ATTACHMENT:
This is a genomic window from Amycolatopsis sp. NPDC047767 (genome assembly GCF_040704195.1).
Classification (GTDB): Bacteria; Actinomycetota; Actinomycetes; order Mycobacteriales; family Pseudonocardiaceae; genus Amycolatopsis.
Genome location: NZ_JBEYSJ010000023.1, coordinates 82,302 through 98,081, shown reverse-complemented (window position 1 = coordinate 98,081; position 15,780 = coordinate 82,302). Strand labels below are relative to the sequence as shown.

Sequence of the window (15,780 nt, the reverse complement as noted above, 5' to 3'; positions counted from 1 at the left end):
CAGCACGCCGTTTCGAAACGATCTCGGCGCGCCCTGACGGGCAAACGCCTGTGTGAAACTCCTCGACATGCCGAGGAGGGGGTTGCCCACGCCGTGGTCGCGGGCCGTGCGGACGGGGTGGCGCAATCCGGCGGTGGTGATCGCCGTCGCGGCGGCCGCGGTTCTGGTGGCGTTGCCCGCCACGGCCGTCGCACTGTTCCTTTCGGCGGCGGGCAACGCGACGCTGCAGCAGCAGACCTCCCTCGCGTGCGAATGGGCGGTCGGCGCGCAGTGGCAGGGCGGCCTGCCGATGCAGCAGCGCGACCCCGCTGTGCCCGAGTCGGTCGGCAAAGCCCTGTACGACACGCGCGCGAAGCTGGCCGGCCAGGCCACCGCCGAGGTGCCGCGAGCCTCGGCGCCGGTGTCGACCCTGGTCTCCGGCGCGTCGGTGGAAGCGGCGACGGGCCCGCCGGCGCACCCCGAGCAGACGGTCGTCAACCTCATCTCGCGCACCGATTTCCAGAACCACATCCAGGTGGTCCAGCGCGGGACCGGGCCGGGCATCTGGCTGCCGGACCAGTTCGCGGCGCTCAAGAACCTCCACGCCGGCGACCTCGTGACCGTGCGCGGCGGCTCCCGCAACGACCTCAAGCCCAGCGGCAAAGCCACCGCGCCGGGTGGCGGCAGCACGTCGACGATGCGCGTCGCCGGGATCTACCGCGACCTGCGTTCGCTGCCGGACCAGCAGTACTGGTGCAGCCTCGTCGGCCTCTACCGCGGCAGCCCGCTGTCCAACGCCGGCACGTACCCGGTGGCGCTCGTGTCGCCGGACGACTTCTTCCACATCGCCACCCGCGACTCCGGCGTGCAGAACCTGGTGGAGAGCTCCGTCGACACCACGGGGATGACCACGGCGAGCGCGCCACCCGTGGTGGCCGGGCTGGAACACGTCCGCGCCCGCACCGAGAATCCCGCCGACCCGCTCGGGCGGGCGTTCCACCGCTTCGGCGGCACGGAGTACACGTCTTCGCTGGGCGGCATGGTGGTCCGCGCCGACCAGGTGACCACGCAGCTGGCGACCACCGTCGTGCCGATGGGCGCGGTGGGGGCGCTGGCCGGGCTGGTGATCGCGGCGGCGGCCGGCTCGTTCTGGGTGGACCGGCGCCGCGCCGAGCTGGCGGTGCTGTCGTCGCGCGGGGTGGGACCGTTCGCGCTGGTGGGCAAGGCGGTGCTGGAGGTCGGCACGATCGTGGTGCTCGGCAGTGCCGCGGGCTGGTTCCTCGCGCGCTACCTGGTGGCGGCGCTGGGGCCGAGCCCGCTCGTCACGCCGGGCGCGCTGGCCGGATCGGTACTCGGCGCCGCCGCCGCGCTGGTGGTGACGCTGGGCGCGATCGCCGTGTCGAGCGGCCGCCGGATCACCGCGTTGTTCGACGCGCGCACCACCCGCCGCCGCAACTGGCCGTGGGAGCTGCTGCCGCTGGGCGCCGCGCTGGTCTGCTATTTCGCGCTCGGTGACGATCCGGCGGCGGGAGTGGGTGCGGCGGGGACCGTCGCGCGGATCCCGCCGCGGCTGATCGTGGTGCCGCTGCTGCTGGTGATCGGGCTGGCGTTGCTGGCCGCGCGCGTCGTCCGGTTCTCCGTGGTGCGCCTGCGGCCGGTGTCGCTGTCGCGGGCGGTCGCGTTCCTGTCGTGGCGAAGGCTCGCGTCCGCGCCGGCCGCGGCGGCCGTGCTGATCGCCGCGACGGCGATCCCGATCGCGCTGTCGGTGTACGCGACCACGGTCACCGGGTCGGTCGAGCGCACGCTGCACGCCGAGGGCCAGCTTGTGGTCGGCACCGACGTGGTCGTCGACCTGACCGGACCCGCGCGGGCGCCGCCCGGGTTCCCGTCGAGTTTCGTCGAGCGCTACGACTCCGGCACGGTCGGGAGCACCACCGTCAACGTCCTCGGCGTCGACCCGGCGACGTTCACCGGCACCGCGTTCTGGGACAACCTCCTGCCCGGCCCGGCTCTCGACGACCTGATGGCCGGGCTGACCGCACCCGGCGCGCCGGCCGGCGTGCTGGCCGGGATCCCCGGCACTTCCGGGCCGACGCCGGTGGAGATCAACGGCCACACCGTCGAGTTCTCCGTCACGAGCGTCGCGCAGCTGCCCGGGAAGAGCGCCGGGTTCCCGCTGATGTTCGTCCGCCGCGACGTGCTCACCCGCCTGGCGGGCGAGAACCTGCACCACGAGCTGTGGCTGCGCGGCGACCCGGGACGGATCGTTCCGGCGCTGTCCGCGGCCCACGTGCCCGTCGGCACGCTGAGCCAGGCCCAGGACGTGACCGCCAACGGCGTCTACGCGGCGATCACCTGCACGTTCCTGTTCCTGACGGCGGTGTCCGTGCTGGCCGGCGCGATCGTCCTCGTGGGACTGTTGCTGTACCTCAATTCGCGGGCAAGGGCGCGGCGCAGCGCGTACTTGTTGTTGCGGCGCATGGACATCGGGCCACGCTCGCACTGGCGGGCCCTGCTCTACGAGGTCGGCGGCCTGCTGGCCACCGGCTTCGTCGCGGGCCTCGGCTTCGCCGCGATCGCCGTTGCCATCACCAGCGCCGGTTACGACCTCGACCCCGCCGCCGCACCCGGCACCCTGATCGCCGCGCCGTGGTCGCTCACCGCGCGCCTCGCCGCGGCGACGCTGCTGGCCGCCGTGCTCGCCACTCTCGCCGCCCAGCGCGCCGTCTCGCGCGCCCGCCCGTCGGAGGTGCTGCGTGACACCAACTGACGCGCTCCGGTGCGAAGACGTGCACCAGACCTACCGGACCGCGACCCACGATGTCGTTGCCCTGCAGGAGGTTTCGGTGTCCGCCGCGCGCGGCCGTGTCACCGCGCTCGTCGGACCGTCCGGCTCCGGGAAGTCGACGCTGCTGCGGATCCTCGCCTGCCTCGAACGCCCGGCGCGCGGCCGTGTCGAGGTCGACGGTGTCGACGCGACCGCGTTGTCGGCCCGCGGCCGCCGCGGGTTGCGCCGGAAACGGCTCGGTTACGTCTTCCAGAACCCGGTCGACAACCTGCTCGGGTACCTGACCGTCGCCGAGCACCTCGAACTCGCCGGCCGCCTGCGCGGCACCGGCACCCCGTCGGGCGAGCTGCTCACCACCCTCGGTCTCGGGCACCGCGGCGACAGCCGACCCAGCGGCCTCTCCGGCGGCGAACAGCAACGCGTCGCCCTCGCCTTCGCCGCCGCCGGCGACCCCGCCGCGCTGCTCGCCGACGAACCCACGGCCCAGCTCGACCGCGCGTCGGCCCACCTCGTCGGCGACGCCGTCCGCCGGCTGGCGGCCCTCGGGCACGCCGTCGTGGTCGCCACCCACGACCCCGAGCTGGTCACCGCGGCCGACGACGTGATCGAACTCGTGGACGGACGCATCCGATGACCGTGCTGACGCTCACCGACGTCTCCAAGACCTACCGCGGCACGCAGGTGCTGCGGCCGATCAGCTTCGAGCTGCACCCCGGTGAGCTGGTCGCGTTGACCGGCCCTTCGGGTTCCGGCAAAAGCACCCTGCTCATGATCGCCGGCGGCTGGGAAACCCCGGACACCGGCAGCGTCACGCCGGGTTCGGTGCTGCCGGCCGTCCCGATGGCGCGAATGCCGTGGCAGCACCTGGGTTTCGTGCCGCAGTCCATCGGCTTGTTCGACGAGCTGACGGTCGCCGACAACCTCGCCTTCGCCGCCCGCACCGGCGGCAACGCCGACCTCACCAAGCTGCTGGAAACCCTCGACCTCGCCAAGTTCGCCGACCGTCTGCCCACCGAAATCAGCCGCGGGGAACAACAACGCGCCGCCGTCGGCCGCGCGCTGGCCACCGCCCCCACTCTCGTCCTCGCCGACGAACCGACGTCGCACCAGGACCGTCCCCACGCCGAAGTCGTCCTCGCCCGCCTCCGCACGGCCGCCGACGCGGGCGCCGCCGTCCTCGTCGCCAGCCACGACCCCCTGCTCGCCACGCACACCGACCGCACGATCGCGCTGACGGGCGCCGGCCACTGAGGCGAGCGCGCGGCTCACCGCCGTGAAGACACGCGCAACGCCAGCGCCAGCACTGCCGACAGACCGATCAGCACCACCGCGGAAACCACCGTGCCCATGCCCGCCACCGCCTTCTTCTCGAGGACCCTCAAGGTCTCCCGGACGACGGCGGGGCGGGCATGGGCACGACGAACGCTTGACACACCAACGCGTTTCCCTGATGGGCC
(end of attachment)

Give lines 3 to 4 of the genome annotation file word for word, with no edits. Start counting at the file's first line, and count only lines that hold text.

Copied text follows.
Genome location: NZ_JBEYSJ010000023.1, coordinates 82,302 through 98,081, shown reverse-complemented (window position 1 = coordinate 98,081; position 15,780 = coordinate 82,302). Strand labels below are relative to the sequence as shown.

Sequence of the window (15,780 nt, the reverse complement as noted above, 5' to 3'; positions counted from 1 at the left end):